Its time to review our economic development priorities
The day it was announced that A. J. Wright was closing its distribution center in Fall River, I was in city hall meeting with the mayor. We were talking about education and employment and the challenges of raising educational attainment in a small city.
It was about an hour before the announcement went public and I don’t think Mayor Flanagan knew what was about to hit him. Eight hundred jobs is a lot of jobs lost in a community that has seen its share of tough times in recent years. But as Ed Glaeser pointed out in the fall 2010 issue of CommonWealth, the Fall River region’s low educational attainment level has impacted the region’s high rate of unemployment. It is a message you have heard many times before—the better educated have managed to make it through this recession.
Now the much touted Evergreen Solar is about to close and there goes another 800 jobs. Secretary Bialecki tells Steven Syre in Friday’s Globe—in a must read column—that our final tab will be less than half of the $58 million in state subsidy. If my MCAS math is correct, that’s $29 million, a lot of money down the tubes at a time when money is, to say the least, tight. Meanwhile, in Fall River, the former A.J. Wright workers are being helped with a $700,000 emergency grant. Something just doesn’t seem to add up here.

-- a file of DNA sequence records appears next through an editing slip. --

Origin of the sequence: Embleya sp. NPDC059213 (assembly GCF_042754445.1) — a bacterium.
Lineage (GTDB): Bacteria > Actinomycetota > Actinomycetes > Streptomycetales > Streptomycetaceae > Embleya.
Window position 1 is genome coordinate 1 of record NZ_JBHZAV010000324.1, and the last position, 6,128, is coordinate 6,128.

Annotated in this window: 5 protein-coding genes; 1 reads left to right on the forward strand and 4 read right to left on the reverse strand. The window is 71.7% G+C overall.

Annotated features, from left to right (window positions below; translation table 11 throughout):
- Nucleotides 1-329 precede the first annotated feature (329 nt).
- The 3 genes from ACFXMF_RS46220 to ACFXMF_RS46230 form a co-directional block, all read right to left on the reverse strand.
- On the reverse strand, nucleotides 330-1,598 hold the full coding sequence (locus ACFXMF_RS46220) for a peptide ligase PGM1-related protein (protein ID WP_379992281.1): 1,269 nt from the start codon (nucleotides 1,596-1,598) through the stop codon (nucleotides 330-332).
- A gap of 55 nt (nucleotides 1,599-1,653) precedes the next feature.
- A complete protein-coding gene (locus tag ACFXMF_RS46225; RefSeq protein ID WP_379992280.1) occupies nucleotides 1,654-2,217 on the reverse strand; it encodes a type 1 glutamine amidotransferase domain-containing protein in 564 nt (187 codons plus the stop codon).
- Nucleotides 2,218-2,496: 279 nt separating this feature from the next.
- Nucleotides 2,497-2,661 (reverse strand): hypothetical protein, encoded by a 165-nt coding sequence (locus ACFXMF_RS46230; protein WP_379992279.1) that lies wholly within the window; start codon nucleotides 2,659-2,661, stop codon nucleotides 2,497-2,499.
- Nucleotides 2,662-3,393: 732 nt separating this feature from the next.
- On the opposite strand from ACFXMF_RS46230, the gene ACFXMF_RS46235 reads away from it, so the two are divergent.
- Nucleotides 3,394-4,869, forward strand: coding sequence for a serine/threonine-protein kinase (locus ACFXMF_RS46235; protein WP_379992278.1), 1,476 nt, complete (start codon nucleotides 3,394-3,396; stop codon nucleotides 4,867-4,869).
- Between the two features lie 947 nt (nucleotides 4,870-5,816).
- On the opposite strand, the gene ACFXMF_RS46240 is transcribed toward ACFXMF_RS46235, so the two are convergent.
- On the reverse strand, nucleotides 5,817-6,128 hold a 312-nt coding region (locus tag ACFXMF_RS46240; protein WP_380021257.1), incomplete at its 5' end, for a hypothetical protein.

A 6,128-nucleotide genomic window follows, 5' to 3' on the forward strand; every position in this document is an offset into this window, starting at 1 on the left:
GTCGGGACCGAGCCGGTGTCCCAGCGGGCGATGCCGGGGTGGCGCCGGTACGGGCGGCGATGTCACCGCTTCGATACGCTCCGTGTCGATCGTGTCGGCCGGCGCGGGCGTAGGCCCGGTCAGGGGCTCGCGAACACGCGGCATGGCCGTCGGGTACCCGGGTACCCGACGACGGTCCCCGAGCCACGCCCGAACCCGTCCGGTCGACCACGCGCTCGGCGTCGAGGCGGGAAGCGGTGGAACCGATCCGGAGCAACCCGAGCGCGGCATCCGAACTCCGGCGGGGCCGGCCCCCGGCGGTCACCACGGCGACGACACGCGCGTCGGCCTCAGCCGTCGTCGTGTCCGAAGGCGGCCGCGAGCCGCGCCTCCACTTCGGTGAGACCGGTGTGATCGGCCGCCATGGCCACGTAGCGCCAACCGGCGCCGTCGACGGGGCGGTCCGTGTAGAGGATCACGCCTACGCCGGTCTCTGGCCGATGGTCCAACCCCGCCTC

It’s time for the state to undertake a serious review of its economic development policies. Our new Auditor Suzanne Bump should conduct a thorough investigation and cost/benefit analysis of tax expenditures provided to businesses. Everything should be on the table, from the much “praised” film tax credit to tax incentives approved at the local level. At the same time, perhaps the Legislature should use some of its own oversight authority and conduct a hearing on the Evergreen Solar failure. A good primer to start with is this Going for Growth report by my MassINC colleague Ben Forman.To the Administration credit, they have tightened up on who gets tax credits under the Economic Development Incentive Program. But still, by shedding some light on what happened we might learn a few things about how to better structure our economic development policies going forward (hint: stay in school).